Researchers have checked and concluded the effectiveness of the common protective measures against corona in Austria.
Masking, ventilation, keeping your distance makes sense. Conversely, the project’s interim results identified a particularly high risk of infection in loud-talking and poorly ventilated rooms. Covid-19 simulator, an aerosol and computer-based removal tool from Austrian PwC (PricewaterhouseCoopers), explores the effectiveness of protective measures in public places. An interdisciplinary research team calculated, among other things, the risk of infection in a real Samaritan Society classroom in various situations. The first results are: In all scenarios where measures were taken – wearing a mask, regular ventilation and keeping your distance – the risk of infection was significantly reduced.
The risk depends on the particular situation
The risk depends on the particular situation, it was emphasized: “Talking loudly in open areas can lead to infections at distances of over two meters,” the researchers said. If there is poor ventilation in open and loud talk areas (eg in a call center), the likelihood of asymptomatic people infecting others is very high – even if they sit up to seven meters away from the infected person. Partition walls are hardly effective in this case.
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In well-ventilated rooms and when working quietly in some sanctuaries, masks would have no significant influence on the infection process. However, the request to lower someone’s voice or speak loudly in a separate ventilation room could “reduce the likelihood of at least one other person being infected to less than one percent”.
The simulations would also provide recommendations for recreational facilities such as stadia or ski areas, said Gerald Dipplinger, project manager and partner at PwC Austria. “It is not the quantity of connections that are essential, but the quality of them. Although those situations are particularly critical where air cannot circulate and no distance can be maintained, the risk of infection in ski lifts should be considerable lower, “he said.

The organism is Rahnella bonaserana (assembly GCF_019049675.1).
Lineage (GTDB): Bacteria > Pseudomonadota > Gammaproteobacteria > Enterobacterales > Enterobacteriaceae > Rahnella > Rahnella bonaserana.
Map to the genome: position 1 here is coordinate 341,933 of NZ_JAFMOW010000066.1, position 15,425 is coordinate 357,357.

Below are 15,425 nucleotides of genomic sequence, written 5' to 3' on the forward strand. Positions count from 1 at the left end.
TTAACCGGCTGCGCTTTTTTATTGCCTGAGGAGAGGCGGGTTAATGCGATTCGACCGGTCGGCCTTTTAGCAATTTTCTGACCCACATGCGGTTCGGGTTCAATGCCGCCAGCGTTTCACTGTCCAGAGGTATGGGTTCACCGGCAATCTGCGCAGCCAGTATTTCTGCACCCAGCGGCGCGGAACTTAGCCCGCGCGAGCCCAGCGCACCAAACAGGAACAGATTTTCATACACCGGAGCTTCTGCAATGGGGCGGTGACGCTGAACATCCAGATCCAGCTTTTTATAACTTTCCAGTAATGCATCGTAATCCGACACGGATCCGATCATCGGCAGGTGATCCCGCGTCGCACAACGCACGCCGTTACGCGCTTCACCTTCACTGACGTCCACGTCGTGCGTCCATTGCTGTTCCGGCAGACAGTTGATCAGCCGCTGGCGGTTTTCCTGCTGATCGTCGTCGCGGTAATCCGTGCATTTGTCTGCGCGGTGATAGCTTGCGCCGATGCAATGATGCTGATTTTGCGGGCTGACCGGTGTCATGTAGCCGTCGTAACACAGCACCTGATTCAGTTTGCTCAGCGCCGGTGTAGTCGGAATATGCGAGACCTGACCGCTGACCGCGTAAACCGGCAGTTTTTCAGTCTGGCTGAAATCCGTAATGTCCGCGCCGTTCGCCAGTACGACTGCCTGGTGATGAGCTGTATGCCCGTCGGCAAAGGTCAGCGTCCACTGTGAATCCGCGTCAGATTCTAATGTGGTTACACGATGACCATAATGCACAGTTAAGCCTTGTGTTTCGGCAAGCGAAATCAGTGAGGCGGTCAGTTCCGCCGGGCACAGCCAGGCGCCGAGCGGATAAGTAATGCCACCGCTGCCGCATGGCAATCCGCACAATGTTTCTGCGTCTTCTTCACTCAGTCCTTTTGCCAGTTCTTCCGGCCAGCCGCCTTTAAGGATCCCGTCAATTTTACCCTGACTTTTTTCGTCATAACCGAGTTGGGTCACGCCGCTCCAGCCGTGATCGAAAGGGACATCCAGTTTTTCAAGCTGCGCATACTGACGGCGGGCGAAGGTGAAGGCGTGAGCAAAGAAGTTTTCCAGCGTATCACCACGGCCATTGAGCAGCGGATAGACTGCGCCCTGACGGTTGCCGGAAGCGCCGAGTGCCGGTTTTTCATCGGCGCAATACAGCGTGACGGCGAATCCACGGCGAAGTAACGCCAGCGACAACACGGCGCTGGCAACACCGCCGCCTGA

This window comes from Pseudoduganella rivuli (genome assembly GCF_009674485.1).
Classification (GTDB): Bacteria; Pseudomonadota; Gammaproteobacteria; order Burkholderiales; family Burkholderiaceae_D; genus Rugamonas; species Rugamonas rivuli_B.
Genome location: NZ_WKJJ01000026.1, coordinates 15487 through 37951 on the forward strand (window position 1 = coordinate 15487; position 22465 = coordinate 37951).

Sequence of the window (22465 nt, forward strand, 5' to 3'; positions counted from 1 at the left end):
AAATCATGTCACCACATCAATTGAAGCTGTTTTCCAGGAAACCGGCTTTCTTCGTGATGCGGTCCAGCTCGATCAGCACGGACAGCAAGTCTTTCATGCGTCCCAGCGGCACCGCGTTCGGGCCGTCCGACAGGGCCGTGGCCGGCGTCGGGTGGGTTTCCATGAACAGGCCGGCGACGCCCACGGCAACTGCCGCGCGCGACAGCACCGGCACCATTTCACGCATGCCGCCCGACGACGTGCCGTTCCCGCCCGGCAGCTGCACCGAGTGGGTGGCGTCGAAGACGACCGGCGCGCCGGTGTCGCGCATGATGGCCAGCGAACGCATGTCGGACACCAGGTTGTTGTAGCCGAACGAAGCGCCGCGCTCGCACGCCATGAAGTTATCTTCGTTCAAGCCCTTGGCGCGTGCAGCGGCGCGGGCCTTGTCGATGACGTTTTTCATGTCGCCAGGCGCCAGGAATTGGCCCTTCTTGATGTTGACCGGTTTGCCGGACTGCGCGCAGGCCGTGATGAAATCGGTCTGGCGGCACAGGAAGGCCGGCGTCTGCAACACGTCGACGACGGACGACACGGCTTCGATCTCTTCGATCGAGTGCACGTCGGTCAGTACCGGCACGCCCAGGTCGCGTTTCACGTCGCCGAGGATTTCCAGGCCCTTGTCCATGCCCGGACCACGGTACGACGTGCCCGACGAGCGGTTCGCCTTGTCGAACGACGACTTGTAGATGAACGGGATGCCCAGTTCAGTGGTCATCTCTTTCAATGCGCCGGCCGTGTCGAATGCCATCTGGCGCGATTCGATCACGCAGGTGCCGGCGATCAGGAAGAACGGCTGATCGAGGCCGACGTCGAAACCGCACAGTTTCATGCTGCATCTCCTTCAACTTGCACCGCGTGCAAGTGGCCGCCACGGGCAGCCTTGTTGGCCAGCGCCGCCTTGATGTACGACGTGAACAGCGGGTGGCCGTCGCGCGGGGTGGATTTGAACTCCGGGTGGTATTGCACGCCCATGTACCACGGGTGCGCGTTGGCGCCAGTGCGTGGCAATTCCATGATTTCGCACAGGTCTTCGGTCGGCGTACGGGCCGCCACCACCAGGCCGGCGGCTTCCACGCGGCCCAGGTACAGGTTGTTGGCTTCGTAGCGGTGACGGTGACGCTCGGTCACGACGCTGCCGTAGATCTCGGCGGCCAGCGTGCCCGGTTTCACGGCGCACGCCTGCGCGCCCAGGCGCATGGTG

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Simulator is based on crowd simulations
The Covid-19 simulator funded by the City of Vienna as part of the Innovate4Vienna project is based on crowd simulations. After creating a virtual room, the model is filled with animated actors, parameters that are as realistic as possible and the measures to be tested. Emphasis was placed on moving, the randomness of human behavior and the effect of different interior designs, to mathematical models only. In collaboration with the Samariterbund and AIT Technology Experience Center, the computer model is under continuous development.
The central core of the research is the extent to which detailed imaging of the risk of infection affects the behavior of those affected by the measures. A study accepted by the AIT technology partner of the Austrian Institute of Technology should provide information on whether the understanding of protective measures increases after interaction with the computer model.
“As long as there is still no nationwide vaccine in Austria, we must continue to identify individually tailored protective measures effectively. This applies to companies and public institutions and facilities. The only way we can carry out operations in times of the pandemic while at the same time prevent another lockdown, “Dipplinger said.